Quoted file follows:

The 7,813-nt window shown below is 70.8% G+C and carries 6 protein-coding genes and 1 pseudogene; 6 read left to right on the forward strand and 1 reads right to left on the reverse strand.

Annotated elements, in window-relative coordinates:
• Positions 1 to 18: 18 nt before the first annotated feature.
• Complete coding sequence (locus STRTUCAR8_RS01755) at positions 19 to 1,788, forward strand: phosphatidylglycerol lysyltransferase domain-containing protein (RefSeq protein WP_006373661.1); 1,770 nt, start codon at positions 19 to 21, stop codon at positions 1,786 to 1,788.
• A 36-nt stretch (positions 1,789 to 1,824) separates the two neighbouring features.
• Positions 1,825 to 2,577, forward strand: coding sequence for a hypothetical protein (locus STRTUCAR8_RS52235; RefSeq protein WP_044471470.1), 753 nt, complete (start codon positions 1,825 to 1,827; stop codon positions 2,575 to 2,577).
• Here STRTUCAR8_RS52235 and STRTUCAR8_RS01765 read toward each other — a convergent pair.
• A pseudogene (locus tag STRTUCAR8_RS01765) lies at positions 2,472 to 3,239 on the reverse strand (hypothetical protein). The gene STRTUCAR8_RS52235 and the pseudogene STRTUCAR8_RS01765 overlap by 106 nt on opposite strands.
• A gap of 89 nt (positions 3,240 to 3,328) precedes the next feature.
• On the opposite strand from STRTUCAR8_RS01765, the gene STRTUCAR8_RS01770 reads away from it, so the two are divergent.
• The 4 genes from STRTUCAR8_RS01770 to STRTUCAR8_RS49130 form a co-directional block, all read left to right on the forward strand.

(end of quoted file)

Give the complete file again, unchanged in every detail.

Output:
The 7,813-nt window shown below is 70.8% G+C and carries 6 protein-coding genes and 1 pseudogene; 6 read left to right on the forward strand and 1 reads right to left on the reverse strand.

Annotated elements, in window-relative coordinates:
• Positions 1 to 18: 18 nt before the first annotated feature.
• Complete coding sequence (locus STRTUCAR8_RS01755) at positions 19 to 1,788, forward strand: phosphatidylglycerol lysyltransferase domain-containing protein (RefSeq protein WP_006373661.1); 1,770 nt, start codon at positions 19 to 21, stop codon at positions 1,786 to 1,788.
• A 36-nt stretch (positions 1,789 to 1,824) separates the two neighbouring features.
• Positions 1,825 to 2,577, forward strand: coding sequence for a hypothetical protein (locus STRTUCAR8_RS52235; RefSeq protein WP_044471470.1), 753 nt, complete (start codon positions 1,825 to 1,827; stop codon positions 2,575 to 2,577).
• Here STRTUCAR8_RS52235 and STRTUCAR8_RS01765 read toward each other — a convergent pair.
• A pseudogene (locus tag STRTUCAR8_RS01765) lies at positions 2,472 to 3,239 on the reverse strand (hypothetical protein). The gene STRTUCAR8_RS52235 and the pseudogene STRTUCAR8_RS01765 overlap by 106 nt on opposite strands.
• A gap of 89 nt (positions 3,240 to 3,328) precedes the next feature.
• On the opposite strand from STRTUCAR8_RS01765, the gene STRTUCAR8_RS01770 reads away from it, so the two are divergent.
• The 4 genes from STRTUCAR8_RS01770 to STRTUCAR8_RS49130 form a co-directional block, all read left to right on the forward strand.